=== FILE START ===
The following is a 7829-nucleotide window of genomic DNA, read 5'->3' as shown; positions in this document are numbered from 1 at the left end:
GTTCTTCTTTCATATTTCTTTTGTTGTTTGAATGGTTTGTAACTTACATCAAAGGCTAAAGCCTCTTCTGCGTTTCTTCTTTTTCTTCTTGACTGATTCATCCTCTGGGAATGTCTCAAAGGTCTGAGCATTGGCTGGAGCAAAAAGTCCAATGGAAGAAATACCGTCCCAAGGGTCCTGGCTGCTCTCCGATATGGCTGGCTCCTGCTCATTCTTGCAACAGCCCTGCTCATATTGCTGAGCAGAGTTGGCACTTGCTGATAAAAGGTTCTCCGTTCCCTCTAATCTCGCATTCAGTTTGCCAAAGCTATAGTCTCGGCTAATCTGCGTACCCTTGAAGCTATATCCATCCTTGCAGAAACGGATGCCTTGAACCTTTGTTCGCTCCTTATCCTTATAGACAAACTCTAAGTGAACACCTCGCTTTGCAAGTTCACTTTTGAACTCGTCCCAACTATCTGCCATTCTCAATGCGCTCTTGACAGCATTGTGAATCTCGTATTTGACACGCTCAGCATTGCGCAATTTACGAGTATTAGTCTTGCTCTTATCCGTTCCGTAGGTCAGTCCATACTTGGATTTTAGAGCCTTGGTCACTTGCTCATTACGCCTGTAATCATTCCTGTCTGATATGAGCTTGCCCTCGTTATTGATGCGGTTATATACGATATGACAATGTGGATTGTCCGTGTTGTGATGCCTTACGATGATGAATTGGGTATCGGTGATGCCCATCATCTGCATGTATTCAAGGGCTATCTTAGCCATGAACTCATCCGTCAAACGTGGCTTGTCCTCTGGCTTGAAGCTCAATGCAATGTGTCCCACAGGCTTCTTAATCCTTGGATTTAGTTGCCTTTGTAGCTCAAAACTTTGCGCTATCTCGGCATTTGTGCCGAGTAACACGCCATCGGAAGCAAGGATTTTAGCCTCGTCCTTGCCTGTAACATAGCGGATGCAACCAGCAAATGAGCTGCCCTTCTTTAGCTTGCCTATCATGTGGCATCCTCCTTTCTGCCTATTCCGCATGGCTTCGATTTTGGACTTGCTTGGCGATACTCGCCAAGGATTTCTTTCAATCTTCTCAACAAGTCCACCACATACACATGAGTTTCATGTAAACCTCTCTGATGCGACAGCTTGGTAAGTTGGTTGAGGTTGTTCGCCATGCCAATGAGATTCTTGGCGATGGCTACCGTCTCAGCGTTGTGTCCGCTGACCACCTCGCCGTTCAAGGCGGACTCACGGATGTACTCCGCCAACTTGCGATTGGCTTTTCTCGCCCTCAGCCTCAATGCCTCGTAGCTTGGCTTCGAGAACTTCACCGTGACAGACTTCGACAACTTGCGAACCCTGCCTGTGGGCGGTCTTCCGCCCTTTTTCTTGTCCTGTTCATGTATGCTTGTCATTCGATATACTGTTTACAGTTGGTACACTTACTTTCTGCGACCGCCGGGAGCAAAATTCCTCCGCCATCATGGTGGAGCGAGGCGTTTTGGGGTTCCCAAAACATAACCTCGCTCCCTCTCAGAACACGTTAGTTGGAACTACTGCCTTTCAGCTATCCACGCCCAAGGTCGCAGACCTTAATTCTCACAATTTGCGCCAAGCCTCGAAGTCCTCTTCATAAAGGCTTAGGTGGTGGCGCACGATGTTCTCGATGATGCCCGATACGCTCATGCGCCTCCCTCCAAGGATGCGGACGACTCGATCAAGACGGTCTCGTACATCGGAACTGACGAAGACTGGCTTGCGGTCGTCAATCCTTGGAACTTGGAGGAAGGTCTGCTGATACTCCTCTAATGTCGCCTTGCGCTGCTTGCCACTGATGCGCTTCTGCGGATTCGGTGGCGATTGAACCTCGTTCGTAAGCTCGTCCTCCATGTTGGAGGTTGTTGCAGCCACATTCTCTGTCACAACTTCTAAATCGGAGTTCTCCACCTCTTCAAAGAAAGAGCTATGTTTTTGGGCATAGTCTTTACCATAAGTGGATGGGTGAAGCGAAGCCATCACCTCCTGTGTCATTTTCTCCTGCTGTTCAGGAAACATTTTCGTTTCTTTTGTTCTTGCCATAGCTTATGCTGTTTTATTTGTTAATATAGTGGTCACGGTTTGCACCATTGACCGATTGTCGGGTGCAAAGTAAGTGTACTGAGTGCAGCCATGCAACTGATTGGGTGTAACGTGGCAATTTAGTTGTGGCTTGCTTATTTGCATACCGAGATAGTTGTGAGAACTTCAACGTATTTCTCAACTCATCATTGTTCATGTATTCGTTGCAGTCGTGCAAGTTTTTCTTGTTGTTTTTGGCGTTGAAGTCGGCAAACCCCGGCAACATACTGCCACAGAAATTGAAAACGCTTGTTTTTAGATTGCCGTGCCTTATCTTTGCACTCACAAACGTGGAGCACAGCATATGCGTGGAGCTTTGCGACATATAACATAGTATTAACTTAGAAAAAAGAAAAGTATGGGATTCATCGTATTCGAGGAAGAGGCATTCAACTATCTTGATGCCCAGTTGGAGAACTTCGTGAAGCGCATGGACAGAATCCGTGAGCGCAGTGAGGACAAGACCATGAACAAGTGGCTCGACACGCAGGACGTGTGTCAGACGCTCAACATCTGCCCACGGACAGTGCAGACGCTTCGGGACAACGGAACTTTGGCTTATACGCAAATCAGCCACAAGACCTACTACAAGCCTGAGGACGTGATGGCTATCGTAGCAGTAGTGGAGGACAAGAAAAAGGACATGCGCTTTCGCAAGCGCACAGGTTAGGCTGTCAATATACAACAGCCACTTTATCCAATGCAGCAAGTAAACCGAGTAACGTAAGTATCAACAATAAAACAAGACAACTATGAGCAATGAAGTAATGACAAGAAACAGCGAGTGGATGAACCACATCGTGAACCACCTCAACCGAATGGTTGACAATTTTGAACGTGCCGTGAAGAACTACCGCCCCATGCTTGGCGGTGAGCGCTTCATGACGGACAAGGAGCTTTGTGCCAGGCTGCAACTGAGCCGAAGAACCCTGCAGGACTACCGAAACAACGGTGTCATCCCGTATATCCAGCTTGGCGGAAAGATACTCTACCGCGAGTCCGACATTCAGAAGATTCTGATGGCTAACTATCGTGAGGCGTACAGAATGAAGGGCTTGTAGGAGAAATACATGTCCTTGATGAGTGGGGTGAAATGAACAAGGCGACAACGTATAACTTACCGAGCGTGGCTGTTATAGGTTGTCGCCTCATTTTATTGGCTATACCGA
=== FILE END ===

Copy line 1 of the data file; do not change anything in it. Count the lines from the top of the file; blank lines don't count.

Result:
The following is a 7829-nucleotide window of genomic DNA, read 5'->3' as shown; positions in this document are numbered from 1 at the left end: